Open access

Pituitary macroadenoma causing vision loss in Wyburn-Mason syndrome: illustrative case

Nicholas F. Hug, David A. Purger, Heather E. Moss, and Robert L. Dodd

BACKGROUND

Wyburn-Mason syndrome (WMS) is a neurocutaneous disorder consisting of vascular malformations of the brain, eye, and skin. These include characteristically high-flow intracranial and intraorbital arteriovenous malformations (AVMs) that present commonly with visual deterioration, headache, and hemiplegia. Complete removal of these lesions is challenging. Most patients are followed closely, and intervention occurs only in the setting of worsening symptoms secondary to AVM growth or hemorrhage. Here the authors present the first known case of a patient with WMS and a pituitary macroadenoma.

OBSERVATIONS

A 62-year-old man with a 30-year history of WMS with right basal ganglia and orbital AVMs and right eye blindness presented for new-onset left-sided vision loss. A pituitary adenoma was identified compressing the optic chiasm and left optic nerve. Magnetic resonance imaging and digital subtraction angiography studies were obtained for surgical planning, and the patient underwent an endoscopic transnasal transsphenoidal resection, with significant postoperative vision improvement.

LESSONS

Given the variable presentation and poor characterization of this rare syndrome, patients with WMS presenting with new symptoms must undergo evaluation for growth and hemorrhage of known AVMs, as well as new lesions. Further, in patients undergoing intracranial surgery, extensive preoperative imaging and planning are crucial for safe and successful procedures.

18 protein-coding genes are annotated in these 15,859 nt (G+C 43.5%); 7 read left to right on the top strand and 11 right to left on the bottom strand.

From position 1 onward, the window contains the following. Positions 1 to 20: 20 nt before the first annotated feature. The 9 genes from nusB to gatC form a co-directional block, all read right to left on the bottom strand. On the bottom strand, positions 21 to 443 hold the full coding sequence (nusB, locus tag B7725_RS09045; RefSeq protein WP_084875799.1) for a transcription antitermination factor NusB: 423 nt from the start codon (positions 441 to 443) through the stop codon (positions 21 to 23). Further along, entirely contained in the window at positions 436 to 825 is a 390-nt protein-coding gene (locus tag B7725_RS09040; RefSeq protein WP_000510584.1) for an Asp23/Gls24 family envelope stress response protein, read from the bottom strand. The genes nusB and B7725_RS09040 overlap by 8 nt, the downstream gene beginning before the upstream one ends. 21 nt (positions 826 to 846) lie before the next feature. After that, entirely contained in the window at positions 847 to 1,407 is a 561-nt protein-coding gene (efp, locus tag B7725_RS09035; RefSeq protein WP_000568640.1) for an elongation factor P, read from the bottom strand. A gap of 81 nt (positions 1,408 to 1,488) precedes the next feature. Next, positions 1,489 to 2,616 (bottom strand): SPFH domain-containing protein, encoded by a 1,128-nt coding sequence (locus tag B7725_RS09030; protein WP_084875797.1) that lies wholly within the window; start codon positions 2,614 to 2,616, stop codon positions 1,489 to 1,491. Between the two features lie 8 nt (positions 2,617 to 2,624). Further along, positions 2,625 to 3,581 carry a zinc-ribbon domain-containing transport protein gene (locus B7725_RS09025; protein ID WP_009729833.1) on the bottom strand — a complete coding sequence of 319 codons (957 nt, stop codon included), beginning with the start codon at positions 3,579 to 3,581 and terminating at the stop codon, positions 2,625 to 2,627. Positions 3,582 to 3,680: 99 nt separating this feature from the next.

Open access

Repair of internal carotid artery injury with aneurysm clip during endoscopic endonasal surgery: illustrative case

David Fustero de Miguel, Laura Beatriz López López, Amanda Avedillo Ruidíaz, Javier Orduna Martínez, Juan Casado Pellejero, and Jesús Adrián Moles Herbera

BACKGROUND

One of the most feared and dangerous scenarios that can appear during an endoscopic endonasal surgery (EES) is the iatrogenic injury of the internal carotid artery (ICA). Several methods, along with a variety of outcomes, have been described to deal with this complication. To the authors’ knowledge, this is the first report on the use of a Yasargil-type aneurysm clip to solve an ICA injury, preserving the artery’s patency and having a long-term follow-up. The authors discuss the advantages and disadvantages of other vessel preservation techniques compared with clipping.

OBSERVATIONS

A visually impaired 56-year-old woman was diagnosed with a giant nonfunctional pituitary tumor that invaded the sphenoidal sinus, anterior and posterior ethmoidal cells, and both cavernous sinuses, with suprasellar extension and optochiasmatic compression. The patient underwent EES, and during the final resection phase her left ICA was injured, with massive hemorrhage.

LESSONS

ICA injury during endoscopic skull base surgery carries high mortality and morbidity; it is essential to maintain carotid flow when possible to avoid short-term and long-term consequences. There are several techniques depicted in the literature to deal with this situation. The authors report the use of a Yasargil mini-clip to deal with the injury for a positive outcome: primary hemostasis, vessel preservation, and no postoperative complications.